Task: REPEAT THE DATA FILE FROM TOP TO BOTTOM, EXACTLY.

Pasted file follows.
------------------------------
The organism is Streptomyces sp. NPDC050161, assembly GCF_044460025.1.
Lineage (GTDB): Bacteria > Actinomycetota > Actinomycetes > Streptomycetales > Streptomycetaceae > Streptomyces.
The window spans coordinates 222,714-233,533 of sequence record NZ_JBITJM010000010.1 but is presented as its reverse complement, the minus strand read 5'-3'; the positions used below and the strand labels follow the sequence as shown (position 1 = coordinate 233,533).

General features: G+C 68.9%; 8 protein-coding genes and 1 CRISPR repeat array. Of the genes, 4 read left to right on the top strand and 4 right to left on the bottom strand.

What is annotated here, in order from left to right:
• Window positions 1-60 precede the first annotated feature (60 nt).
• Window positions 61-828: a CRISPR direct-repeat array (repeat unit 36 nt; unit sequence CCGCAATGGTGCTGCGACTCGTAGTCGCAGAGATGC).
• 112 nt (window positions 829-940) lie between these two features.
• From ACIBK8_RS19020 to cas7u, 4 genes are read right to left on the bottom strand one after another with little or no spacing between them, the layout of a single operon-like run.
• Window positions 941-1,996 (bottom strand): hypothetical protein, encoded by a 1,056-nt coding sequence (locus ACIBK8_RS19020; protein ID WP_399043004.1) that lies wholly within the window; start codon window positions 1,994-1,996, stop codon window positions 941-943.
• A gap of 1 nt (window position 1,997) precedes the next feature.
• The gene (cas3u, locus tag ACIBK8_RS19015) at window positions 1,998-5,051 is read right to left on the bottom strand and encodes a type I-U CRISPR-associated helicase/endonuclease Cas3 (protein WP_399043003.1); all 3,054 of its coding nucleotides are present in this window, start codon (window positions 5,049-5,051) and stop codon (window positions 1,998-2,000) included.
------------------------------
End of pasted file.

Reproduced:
The organism is Streptomyces sp. NPDC050161, assembly GCF_044460025.1.
Lineage (GTDB): Bacteria > Actinomycetota > Actinomycetes > Streptomycetales > Streptomycetaceae > Streptomyces.
The window spans coordinates 222,714-233,533 of sequence record NZ_JBITJM010000010.1 but is presented as its reverse complement, the minus strand read 5'-3'; the positions used below and the strand labels follow the sequence as shown (position 1 = coordinate 233,533).

General features: G+C 68.9%; 8 protein-coding genes and 1 CRISPR repeat array. Of the genes, 4 read left to right on the top strand and 4 right to left on the bottom strand.

What is annotated here, in order from left to right:
• Window positions 1-60 precede the first annotated feature (60 nt).
• Window positions 61-828: a CRISPR direct-repeat array (repeat unit 36 nt; unit sequence CCGCAATGGTGCTGCGACTCGTAGTCGCAGAGATGC).
• 112 nt (window positions 829-940) lie between these two features.
• From ACIBK8_RS19020 to cas7u, 4 genes are read right to left on the bottom strand one after another with little or no spacing between them, the layout of a single operon-like run.
• Window positions 941-1,996 (bottom strand): hypothetical protein, encoded by a 1,056-nt coding sequence (locus ACIBK8_RS19020; protein ID WP_399043004.1) that lies wholly within the window; start codon window positions 1,994-1,996, stop codon window positions 941-943.
• A gap of 1 nt (window position 1,997) precedes the next feature.
• The gene (cas3u, locus tag ACIBK8_RS19015) at window positions 1,998-5,051 is read right to left on the bottom strand and encodes a type I-U CRISPR-associated helicase/endonuclease Cas3 (protein WP_399043003.1); all 3,054 of its coding nucleotides are present in this window, start codon (window positions 5,049-5,051) and stop codon (window positions 1,998-2,000) included.